Nunavik grows its number of certified firefighters
“This whole project is the result of many years of diligent work by many people"
A group of 10 Nunavik firefighters are the newest to become accredited through Quebec’s training institute, bringing the region’s tally of certified firefighters to 27.
It’s still a long way until the region has 15 trained firefighters for each of its 14 communities — a goal that the Kativik Regional Government once hoped to reach by 2014, as laid out in the region’s Fire Safety Cover Plan.
But the plan is well on its way, said Craig Lingard, coordinator of civil security at the Kativik Regional Government, noting interest from more than 200 other community firefighters.
“Your best resource in any fire department is your human element,” he said.
Training firefighters became a lot easier after Nunavik’s first group of eight received their initial training in 2008, then returning in 2010 to qualify as Level 1 instructors.
That same group has been able to travel through the region to facilitate workshops in communities, while more technical parts of the training are hosted at a southern facility in Blainville, Quebec.
There, the most recent group of 10 graduates would have fought fires in simulated environments, like with “propane tree” which sprays multiple streams of flames.
They would have learned how to use and maintain proper firefighting equipment like clothing and air masks, and how to communicate with their colleagues when they can’t actually see them, Lingard said.
“You have to understand all the technical challenges of the environment you’re going into,” he said.
Firefighters in Quebec do 300 hours of training to achieve what’s called Firefighter I — a minimum standard required of all firefighters, recognized internationally.
And while firefighter training in Quebec is based on a southern model, Lingard said Nunavimmiut firefighters have adapted their skills to the North.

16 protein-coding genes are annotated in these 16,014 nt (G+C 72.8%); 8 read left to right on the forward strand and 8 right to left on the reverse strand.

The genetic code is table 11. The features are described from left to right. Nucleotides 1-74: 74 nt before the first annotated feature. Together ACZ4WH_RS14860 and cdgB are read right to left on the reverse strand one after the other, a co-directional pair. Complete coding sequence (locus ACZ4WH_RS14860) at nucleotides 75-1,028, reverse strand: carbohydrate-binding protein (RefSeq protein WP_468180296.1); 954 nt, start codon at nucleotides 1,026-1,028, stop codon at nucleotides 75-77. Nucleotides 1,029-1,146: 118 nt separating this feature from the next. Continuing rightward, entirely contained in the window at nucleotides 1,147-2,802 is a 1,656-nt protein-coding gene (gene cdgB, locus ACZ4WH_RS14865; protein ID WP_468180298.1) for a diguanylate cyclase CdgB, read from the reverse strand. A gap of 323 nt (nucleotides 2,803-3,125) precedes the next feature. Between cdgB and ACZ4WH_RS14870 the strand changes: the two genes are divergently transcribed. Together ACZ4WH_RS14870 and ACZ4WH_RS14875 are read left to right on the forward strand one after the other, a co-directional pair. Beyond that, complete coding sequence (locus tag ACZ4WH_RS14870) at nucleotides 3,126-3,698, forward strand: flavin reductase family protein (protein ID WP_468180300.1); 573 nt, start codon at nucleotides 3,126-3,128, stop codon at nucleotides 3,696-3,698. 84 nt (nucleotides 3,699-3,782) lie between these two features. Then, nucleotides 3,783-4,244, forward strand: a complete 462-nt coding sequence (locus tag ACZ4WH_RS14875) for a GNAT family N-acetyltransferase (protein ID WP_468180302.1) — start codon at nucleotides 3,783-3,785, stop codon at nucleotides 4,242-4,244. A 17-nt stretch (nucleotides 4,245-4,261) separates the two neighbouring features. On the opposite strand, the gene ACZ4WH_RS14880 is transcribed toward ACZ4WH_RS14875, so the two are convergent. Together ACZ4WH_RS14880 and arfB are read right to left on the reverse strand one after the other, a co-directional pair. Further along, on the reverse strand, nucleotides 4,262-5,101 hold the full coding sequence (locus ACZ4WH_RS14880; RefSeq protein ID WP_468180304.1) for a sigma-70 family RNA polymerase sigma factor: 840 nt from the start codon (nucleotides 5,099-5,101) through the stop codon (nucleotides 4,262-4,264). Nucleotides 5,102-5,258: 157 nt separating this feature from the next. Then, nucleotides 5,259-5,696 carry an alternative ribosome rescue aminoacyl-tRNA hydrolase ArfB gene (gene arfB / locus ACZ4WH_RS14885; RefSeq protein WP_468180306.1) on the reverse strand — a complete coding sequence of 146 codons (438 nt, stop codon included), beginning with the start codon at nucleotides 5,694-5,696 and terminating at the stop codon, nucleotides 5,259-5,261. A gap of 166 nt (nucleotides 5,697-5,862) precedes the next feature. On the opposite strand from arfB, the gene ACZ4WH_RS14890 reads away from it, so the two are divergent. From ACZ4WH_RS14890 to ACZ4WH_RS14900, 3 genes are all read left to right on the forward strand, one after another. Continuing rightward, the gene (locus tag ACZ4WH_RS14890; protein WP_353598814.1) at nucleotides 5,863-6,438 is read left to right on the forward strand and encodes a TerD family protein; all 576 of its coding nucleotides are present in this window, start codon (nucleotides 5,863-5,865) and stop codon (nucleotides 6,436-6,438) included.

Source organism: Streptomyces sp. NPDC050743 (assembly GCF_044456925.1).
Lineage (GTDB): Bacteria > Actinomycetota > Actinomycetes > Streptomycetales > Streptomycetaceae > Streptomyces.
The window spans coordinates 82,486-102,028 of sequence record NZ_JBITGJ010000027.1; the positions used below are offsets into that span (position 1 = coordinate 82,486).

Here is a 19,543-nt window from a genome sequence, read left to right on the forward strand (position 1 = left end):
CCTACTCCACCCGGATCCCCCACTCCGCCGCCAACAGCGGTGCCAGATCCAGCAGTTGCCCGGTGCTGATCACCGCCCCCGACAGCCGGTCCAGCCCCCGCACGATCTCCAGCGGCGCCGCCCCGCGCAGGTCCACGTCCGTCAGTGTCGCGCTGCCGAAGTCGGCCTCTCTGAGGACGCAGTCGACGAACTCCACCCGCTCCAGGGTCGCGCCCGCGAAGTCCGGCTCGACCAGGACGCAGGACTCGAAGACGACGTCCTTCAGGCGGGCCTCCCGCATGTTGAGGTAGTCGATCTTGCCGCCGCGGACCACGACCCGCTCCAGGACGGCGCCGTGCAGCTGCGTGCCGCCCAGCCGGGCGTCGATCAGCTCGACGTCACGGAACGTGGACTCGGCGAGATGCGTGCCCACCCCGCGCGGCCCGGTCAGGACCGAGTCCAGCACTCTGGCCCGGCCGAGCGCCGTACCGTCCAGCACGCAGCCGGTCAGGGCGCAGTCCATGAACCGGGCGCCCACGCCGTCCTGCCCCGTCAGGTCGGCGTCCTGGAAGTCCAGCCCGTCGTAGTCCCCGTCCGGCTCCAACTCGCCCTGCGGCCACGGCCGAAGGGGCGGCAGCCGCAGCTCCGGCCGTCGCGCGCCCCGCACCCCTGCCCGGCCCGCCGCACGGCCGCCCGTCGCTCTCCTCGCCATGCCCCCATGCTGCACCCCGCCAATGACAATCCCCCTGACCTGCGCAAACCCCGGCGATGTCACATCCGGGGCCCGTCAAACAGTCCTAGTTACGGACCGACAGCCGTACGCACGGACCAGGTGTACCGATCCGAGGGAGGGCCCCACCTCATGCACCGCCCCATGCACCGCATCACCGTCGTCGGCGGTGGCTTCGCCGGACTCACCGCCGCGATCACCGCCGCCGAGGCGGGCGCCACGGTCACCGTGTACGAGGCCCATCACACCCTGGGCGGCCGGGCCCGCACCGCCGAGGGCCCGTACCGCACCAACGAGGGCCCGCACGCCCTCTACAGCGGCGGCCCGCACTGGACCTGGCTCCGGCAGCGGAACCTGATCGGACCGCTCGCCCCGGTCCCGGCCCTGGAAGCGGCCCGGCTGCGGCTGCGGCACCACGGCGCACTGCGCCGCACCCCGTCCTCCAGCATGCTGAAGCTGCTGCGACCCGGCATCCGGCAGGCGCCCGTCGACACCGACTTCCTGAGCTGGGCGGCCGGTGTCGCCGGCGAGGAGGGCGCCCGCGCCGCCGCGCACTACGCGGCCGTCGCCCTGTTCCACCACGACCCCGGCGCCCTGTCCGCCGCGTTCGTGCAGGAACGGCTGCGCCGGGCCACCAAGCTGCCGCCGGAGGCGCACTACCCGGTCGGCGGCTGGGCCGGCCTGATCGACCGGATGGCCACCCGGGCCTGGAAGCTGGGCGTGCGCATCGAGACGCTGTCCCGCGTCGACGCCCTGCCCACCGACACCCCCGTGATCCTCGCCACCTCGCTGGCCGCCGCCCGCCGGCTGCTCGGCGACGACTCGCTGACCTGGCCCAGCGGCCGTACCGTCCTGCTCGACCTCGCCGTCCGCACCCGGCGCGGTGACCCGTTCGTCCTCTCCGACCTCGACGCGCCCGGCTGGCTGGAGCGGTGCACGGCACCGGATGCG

“The reality in Nunavik is that we don’t have fire hydrants (apart from Kuujjuaraapik) so we have to hook up to water trucks,” he said, meaning firefighters must use their water supply effectively.
One example of a benefit to firefighting in Nunavik? Firefighters usually know the layout of the homes they enter, since social housing models are so common across the region.
Perks or challenges aside, Lingard said he sees a strong commitment from the region’s firefighters — the vast majority of whom are volunteers.
Committing to become accredited shows an even stronger will to build strong fire departments, he added.
“It’s incredible dedication to complete these 300 hours [of training],” Lingard said. “This whole project is the result of many years of diligent work by many people.”
Some of Nunavik’s firefighters are lifers, he says: take KRG director Sandy Gordon, who has been volunteering for his local fire department in Kuujjuaq for more than three decades.
Lingard also sees many intergenerational firefighting families; Kativik Municipal Housing Bureau chair Michael Cameron and his son Putulik, from Salluit, have both recently been accredited.
The goal is still to train 15 firefighters per community, said Lingard, who hopes efforts will multiply each year. In 2014, the KRG will facilitate two training sessions, each one designed to host 30 people.
It doesn’t come cheap. Training the required number of firefighters in Nunavik is expected to cost $2 million, paid for with money from the KRG and the provincial department of public security.
Lingard estimates there are more than 200 firefighters throughout the region already registered for different levels of training.
“We hope to see that continually increase: the capability, the interest, and the quality of these firefighters,” he said. “It’s good to know we’ve got 27 accredited firefighters and a hundred more on the way.”